A Business Case Analysis (BCA) provides a best-value analysis that considers not only cost but other quantifiable and non-quantifiable factors supporting an investment decision. This can include but is not limited to, performance, producibility, reliability, maintainability, and supportability enhancements.
Definition: A Business Case Analysis is a Program Management tool used to evaluate potential business decisions for best-value determinations.
Purpose of a Business Case Analysis (BCA)
A BCA is a useful tool that assists in refining the myriad of decisions that go into determining the best value strategy. It follows an iterative process, conducted and updated as needed throughout the life cycle as program plans evolve and react to changes in the business and mission environment.
Business Case Analysis (BCA) use
A Business Case Analysis is used for the following:
- Is used in the initial decision to invest in a project.
- Guides the decision to select among alternative approaches.
- Is used to validate any proposed scope, schedule, or budget changes during the course of the project.
- Should also be used to identify the various budget accounts and amounts affected by the various product support strategies.
- Should be a living document ‘ as project or organization changes occur they should be reflected in updates to the business case.
- Should be used to validate that planned benefits are realized at the completion of the project.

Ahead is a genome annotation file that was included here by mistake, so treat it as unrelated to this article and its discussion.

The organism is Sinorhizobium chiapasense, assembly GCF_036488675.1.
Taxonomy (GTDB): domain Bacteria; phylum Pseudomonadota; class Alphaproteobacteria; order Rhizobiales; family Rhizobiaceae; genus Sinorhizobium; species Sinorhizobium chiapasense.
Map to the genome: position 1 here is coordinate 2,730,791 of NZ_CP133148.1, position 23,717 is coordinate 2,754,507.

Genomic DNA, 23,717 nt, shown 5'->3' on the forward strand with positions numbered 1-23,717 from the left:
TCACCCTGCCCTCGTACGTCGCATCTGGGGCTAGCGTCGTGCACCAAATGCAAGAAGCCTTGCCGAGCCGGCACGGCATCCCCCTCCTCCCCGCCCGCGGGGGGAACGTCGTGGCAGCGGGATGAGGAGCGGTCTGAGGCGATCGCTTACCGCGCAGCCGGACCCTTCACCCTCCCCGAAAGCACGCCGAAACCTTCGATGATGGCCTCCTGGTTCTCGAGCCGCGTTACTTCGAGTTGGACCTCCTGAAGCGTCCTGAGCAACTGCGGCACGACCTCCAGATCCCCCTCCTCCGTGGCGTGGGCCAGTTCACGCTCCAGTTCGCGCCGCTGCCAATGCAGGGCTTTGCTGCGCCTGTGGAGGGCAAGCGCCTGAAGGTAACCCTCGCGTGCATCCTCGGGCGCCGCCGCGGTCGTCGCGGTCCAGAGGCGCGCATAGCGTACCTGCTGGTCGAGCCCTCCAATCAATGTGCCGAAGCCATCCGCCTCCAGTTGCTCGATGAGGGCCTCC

- Makes the team consider all of the costs, risks, and benefits of making a decision
Business Case Analysis (BCA) Report Content
As a minimum, a BCA should include:
- Executive Summary: An overview of the BCA
- Introduction: An introduction that defines what the case is about (the subject) and why (its purpose) it is necessary. The introduction presents the objectives addressed by the subject of the case.
- Methods and Assumptions: state the analysis methods and rationale that fixes the boundaries of the case (whose costs and whose benefits examined over what time period). This section outlines the rules for deciding what belongs in the case and what does not, along with the important assumptions.
- Impacts: The business impacts are the financial and non-financial business impacts expected in one or more scenarios.
- Risk assessment: show how results depend on important assumptions (‘what if’), as well as the likelihood for other results to surface.
- Conclusions and Recommendations: specific actions based on business objectives and the results of the analysis.
DoD has promulgated the Guiding Principles for conducting a Performance-Based Logistics (PBL) BCA in USD(AT&L) Memorandum, Performance-Based Logistics (PBL) Business Case Analysis (BCA), 23 January 2004. OSD has issued guidance emphasizing the use of the Business Case Analysis as a fundamental tool to support PBL support strategic decisions.
Difference Between a Business Case and Business Case Analysis
They are both the same in terms of results but a business case normally refers to the report and business case analysis refers to the analysis.